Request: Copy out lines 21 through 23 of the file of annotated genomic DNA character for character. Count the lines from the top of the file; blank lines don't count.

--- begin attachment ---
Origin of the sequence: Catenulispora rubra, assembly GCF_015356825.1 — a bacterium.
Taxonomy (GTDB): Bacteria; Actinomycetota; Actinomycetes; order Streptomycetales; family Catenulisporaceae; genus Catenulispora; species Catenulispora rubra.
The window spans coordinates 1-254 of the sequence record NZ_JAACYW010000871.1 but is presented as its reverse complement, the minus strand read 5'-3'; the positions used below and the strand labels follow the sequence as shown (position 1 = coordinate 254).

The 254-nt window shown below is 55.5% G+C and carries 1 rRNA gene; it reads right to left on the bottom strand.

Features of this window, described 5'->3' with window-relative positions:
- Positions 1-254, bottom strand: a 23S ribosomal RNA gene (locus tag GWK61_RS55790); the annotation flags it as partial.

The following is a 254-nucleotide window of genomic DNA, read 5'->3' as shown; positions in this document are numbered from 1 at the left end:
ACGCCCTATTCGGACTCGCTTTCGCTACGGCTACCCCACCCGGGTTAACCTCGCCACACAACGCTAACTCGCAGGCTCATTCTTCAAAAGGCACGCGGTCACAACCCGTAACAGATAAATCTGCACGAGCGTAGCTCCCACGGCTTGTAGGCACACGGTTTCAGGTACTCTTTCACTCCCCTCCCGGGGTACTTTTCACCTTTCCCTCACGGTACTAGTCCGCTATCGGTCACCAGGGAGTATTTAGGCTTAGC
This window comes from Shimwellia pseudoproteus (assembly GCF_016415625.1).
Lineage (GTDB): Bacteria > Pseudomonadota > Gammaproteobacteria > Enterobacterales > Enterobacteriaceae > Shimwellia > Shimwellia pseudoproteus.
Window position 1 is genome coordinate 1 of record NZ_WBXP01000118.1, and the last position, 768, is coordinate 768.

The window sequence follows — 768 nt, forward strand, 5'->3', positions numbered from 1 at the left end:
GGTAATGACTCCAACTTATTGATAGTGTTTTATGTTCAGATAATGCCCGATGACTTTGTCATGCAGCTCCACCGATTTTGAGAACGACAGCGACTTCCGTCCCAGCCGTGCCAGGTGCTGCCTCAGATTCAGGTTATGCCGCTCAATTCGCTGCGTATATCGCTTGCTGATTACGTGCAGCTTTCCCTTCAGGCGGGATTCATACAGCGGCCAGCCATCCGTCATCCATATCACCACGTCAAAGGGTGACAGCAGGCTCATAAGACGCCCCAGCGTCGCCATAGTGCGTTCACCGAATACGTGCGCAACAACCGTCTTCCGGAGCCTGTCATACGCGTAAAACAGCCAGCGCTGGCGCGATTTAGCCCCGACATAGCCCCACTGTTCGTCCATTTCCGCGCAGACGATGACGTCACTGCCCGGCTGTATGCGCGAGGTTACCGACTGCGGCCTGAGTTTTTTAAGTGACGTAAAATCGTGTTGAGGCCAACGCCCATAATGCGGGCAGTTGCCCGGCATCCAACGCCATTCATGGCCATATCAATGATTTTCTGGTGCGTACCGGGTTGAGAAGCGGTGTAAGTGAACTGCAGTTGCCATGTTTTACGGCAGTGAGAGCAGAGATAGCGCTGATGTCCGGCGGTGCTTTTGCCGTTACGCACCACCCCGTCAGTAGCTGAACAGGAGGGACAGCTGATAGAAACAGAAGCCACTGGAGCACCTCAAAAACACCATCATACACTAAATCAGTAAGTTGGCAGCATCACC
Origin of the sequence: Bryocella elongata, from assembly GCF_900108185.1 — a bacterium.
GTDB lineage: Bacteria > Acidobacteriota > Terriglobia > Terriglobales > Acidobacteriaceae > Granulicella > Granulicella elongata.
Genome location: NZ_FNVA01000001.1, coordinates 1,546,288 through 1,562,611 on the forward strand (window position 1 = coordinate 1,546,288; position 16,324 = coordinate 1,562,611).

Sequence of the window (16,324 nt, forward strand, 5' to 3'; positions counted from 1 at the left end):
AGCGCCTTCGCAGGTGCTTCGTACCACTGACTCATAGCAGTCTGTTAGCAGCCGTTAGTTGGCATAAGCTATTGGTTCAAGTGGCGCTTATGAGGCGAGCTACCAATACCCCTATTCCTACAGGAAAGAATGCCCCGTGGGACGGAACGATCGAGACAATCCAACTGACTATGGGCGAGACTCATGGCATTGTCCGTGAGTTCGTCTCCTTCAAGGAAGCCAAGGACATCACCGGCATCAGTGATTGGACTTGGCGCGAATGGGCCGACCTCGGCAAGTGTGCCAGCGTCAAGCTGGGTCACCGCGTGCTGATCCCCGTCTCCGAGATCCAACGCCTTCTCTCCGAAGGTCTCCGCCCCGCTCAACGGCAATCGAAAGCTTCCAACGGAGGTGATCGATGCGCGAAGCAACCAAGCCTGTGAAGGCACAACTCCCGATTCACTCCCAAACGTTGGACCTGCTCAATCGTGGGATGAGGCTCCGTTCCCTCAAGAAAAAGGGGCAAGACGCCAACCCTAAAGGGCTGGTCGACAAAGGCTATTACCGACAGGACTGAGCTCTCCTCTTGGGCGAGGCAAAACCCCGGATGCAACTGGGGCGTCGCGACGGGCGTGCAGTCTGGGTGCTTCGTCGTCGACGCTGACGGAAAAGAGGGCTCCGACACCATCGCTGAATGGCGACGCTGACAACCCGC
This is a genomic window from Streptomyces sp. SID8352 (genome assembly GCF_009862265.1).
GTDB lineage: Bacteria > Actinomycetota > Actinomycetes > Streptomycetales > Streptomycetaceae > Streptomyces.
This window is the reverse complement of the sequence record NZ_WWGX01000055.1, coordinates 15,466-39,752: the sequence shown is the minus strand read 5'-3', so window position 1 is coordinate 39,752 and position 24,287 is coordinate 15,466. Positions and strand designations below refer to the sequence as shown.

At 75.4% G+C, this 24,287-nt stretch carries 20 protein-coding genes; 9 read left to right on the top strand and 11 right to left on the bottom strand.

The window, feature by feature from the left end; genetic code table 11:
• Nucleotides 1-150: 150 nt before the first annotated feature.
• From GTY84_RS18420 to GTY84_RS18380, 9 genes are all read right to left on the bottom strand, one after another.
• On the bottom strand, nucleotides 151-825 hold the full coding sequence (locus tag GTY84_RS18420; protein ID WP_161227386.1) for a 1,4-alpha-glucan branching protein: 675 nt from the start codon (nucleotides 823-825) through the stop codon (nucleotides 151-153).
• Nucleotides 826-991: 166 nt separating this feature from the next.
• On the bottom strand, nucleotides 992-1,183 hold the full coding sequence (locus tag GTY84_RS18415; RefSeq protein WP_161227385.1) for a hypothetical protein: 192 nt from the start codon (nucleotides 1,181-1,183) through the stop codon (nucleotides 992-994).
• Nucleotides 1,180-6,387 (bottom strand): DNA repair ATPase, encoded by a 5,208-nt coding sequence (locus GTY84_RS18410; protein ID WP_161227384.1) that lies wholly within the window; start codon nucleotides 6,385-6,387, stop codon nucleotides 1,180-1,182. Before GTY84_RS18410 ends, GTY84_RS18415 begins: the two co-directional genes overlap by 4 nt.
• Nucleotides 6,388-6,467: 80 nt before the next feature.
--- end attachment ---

This window is the reverse complement of the sequence record NZ_WWGX01000055.1, coordinates 15,466-39,752: the sequence shown is the minus strand read 5'-3', so window position 1 is coordinate 39,752 and position 24,287 is coordinate 15,466. Positions and strand designations below refer to the sequence as shown.

At 75.4% G+C, this 24,287-nt stretch carries 20 protein-coding genes; 9 read left to right on the top strand and 11 right to left on the bottom strand.

The window, feature by feature from the left end; genetic code table 11: